In the ensuing three months, the community expressed serious concern that this new policy would hinder collaboration as well as limit funding prospects for new investigators. BIO places a high value on collaboration and on fostering careers of new investigators; thus, we held internal discussions to consider ways to address these concerns. In addition, relatively few proposals have been submitted to BIO since the release of the solicitations.

Having listened to community concern and tracked the current low rate of submission, and following extensive internal consultation, BIO is lifting all PI or co-PI restrictions on proposal submission for FY 2019, effective immediately.

BIO recognizes that it is important to track the effects of the no-deadline policy on proposal submission patterns, to ensure that a high-quality review process is sustained. Therefore, we are seeking approval from the Biological Sciences Advisory Committee to establish a subcommittee to assist in developing the evidence base for any future policy changes that may be needed.

Solicitations for proposals will be amended and released over the next few weeks to reflect these changes.

 

Meet DEB: David Cannatella


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David Cannatella

Name: David Cannatella, Systematics and Biodiversity Sciences Program Officer

Education: BS in Zoology, University of Southwestern Louisiana; MS, MA, and PhD in Systematics and Ecology, University of Kansas.

Home Institution: University of Texas at Austin

Tell us about your research: I’m an evolutionary biologist with a passion for understanding the amphibian Tree of Life. My lab focuses on research on evolution of frogs from a phylogenetic perspective. These include speciation, biogeography, biodiversity of Neotropical species, phylogenomics, integrating fossil and phenotypic data, acoustic communication, aposematism and chemical defense in poison frogs.

Several of these topics revolve around poison frogs, a group of about 300 Neotropical species, many of which are brightly colored and have distasteful alkaloid compounds in their skin. This is how the frog warns a predator to leave it alone. In the big picture, this combination of a warning signal (bright colors) and a defense (distasteful chemicals) has evolved independently several times and in different ways in animals such as bumblebees, skunks, coral snakes, monarch butterflies, nudibranch mollusks, and salamanders. Frogs don’t make their own alkaloids, but instead get them from arthropod prey, and store them in their skin. This raises a basic question—why don’t the poison frogs poison themselves? To answer this, we look at the complex interactions between behavioral ecology, phylogenomics, and molecular evolution, to understand how the frogs make their living in the natural environment, how these interactions evolved at local and large scales, and how the frog is protected from its own toxins at the molecular level. These approaches rely on new directions that are led by my graduate students and postdocs.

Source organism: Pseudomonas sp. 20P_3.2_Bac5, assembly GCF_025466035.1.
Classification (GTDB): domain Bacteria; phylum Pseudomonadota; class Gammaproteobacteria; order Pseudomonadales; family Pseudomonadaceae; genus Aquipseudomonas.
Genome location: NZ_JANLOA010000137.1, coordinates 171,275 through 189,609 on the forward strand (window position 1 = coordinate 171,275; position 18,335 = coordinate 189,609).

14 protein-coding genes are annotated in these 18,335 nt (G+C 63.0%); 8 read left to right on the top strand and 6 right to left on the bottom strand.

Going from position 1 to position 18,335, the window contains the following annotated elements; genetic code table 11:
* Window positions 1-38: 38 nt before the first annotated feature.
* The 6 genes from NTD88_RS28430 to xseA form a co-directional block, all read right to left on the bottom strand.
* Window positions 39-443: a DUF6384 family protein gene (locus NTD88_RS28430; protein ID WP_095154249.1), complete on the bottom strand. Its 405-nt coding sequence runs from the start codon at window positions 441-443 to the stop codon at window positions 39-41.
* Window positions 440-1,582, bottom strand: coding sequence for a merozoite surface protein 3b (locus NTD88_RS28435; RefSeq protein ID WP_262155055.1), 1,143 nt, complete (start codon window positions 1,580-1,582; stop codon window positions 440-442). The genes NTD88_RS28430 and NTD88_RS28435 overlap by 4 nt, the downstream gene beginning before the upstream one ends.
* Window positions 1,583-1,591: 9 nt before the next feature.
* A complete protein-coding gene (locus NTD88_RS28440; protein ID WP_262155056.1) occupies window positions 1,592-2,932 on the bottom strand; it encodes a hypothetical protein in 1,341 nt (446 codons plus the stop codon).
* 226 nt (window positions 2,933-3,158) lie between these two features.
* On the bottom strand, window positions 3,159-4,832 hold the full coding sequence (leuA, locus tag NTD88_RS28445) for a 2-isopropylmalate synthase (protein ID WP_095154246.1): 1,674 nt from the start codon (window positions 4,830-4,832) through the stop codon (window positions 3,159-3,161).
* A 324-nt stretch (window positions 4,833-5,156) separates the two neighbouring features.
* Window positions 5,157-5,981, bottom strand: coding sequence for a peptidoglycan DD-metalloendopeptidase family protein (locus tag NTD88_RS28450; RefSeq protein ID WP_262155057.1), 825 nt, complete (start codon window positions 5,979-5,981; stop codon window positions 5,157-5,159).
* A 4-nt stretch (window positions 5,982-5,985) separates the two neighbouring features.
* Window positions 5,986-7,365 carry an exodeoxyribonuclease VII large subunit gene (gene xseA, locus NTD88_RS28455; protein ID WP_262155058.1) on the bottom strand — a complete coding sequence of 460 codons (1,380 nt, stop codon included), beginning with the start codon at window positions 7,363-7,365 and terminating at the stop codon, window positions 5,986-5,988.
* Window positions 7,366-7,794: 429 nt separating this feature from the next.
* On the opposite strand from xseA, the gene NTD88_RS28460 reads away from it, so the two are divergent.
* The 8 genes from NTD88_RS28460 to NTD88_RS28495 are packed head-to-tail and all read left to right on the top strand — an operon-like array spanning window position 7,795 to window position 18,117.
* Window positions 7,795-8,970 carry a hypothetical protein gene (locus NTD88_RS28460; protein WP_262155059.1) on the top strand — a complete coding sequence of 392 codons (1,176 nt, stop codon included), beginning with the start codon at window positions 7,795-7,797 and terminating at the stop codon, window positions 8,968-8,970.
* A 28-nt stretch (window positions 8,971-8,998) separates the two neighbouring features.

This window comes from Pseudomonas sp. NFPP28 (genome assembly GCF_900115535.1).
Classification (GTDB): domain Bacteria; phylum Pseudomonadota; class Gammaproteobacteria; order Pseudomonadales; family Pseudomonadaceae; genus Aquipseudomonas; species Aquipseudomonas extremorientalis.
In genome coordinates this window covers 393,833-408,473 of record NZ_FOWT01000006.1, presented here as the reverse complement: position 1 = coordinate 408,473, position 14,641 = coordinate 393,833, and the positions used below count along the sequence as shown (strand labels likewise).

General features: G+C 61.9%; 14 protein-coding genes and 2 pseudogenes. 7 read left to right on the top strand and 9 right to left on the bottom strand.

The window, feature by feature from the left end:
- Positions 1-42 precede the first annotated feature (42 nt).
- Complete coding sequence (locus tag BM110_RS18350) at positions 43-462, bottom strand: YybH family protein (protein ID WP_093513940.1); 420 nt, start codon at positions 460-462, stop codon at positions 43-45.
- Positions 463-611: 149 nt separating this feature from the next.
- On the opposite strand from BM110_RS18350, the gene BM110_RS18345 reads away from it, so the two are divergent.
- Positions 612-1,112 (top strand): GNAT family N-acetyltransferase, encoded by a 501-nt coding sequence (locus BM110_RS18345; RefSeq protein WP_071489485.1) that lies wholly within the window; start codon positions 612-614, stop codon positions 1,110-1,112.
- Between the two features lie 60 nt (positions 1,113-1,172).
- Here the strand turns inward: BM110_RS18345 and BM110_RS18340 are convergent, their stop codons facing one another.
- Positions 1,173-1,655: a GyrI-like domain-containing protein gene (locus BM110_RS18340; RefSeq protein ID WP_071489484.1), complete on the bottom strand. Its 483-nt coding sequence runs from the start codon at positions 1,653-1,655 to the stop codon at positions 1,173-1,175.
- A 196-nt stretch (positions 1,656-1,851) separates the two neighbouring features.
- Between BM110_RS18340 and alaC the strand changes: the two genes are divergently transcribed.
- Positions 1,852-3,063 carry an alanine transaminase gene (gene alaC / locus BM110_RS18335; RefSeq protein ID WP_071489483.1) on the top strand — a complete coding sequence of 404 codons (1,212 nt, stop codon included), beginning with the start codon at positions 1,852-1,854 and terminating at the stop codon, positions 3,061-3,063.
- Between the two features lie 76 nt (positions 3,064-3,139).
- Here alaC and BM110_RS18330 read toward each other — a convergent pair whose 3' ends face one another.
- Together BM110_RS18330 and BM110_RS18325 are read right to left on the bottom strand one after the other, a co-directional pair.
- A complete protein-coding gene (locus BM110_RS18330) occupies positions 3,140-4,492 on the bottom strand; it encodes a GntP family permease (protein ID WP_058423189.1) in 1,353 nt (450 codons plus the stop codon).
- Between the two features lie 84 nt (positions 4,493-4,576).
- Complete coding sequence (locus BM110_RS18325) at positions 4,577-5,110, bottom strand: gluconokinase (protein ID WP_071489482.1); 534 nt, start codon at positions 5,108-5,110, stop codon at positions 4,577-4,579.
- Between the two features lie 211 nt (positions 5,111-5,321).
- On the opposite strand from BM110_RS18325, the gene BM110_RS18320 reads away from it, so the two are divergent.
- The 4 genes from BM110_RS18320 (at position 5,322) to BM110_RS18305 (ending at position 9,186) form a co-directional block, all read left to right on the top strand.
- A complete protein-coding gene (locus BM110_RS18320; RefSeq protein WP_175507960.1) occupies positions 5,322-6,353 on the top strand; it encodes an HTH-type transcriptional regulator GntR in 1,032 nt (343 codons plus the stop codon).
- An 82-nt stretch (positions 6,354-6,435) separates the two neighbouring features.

Why do you want to serve NSF? As the primary federal agency supporting evolutionary research, NSF relies on input and expertise from the community of scientists to assess what type of science best serves the community and nation, now and for the future. I was really excited by the possibility of working with others to contribute to the advancement of the best science, even though I had just a vague idea of what day-to-day life would be like.

What are you most looking forward to during your tenure at NSF? I am enthused by the chance to interact with a large and diverse community of scientists, some on temporary assignment like myself, and others who have dedicated their talents long-term to promoting excellence in research and researchers. Also, during my break from academic life I hope to pick up some administrative skills that will be useful when I return to UT.

 

 

New LTREB Solicitation Released


The new solicitation for the Long Term Research in Environmental Biology (LTREB) Program has been released. The LTREB program supports the generation of extended time series of data to address important questions in evolutionary biology, ecology, and ecosystem science. LTREB was designed to support decadal projects. Funding for an initial, 5-year period requires a decadal research plan and a description of core data. Renewal proposals are submitted for the second five years of support. Proposals can be submitted to three Division of Environmental Biology (DEB) clusters—Ecosystem Science, Population and Community Ecology, and Evolutionary Processes.

The main new feature of the LTREB solicitation is an increase of the maximum budget, to $600,000 for a 5-year duration in total costs (direct plus indirect).

Important requirements for all NSF proposals are open data, and data-sharing. LTREB projects have been ahead of the curve regarding sharing data with other investigators in order to stimulate data reuse, synthesis, and the generation of novel ideas. If you have been collecting long-term data, and want to test hypotheses related to those data, the LTREB Program may be of interest to you.